When Congress passed the Families First Coronavirus Response Act (FFCRA) in March of 2020, the legislation included a temporary provision that required state Medicaid programs to keep people continuously enrolled in exchange for enhanced federal funding. This provision ensured that those who were enrolled in the Medicaid program in March 2020 have remained eligible throughout the pandemic and public health emergency, regardless of changes in income. Thanks in part to emergency provisions like this, the uninsured rate has reached a historic low of 8 percent and the number of Americans enrolled in Medicaid has reached over 90 million during the last three years of the pandemic.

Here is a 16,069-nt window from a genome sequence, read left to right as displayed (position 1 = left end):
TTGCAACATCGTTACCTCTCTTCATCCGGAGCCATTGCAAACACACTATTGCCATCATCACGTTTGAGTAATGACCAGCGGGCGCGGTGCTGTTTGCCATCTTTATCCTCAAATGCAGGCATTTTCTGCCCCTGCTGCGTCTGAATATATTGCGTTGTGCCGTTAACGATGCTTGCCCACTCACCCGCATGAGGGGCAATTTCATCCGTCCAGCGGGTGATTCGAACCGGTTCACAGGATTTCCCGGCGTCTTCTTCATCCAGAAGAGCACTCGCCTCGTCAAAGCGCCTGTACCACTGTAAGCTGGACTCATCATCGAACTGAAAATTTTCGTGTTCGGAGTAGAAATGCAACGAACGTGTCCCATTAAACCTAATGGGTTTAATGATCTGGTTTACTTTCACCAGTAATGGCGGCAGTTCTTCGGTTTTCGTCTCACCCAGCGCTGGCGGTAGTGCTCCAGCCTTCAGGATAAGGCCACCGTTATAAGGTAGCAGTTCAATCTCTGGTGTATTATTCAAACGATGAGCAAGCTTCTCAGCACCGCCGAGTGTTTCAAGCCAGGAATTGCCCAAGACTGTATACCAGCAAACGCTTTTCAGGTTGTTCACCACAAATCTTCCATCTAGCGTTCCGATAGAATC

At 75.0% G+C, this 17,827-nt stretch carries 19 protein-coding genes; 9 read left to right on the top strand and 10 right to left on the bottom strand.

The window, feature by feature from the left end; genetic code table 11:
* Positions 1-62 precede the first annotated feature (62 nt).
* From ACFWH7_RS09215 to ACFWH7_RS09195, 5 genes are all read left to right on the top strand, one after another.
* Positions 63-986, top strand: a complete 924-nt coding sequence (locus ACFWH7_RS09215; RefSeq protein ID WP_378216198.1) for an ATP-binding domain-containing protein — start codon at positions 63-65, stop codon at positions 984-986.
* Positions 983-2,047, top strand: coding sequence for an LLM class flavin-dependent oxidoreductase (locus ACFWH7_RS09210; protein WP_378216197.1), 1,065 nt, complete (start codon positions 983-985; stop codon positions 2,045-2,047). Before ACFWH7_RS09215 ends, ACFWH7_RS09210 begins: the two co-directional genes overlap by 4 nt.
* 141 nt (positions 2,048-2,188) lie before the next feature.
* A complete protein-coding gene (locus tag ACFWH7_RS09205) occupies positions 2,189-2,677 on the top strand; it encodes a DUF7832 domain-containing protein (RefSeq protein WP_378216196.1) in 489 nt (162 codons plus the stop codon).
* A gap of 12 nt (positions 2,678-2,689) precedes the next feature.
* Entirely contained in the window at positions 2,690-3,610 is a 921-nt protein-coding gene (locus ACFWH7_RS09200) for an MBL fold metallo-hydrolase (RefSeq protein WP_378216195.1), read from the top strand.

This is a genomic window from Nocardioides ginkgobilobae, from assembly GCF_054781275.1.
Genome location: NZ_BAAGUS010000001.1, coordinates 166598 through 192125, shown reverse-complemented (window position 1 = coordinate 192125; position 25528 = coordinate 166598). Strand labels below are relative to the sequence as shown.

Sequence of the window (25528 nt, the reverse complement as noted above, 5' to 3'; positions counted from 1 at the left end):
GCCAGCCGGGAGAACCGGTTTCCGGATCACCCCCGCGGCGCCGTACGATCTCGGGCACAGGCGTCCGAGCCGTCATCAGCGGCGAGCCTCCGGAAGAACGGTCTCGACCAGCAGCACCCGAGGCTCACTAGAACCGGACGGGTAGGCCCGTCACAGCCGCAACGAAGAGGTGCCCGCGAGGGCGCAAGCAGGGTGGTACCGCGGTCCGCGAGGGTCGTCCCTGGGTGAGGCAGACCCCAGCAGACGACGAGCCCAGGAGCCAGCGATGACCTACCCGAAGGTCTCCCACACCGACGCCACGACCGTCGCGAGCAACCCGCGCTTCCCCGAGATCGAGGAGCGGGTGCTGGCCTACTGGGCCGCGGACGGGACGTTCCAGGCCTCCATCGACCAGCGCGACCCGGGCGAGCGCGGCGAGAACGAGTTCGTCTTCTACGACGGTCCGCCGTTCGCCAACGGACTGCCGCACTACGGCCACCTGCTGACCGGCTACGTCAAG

However, this provision will be coming to an end on March 31, 2023, due to new provisions in the Consolidated Appropriation Act (CAA) that was signed into law in December of 2022. This means that on April 1, states will resume Medicaid redeterminations, a very large administrative undertaking that threatens the healthcare coverage of an estimated 15 million people, or roughly one-sixth of the 90 million Americans currently enrolled in Medicaid. These coverage losses will also disproportionately impact children and people with disabilities. As the continuous coverage provision nears its end, it is critical that states prepare for the influx of Medicaid redeterminations and take steps to minimize administrative errors that may deny coverage to those who are still eligible.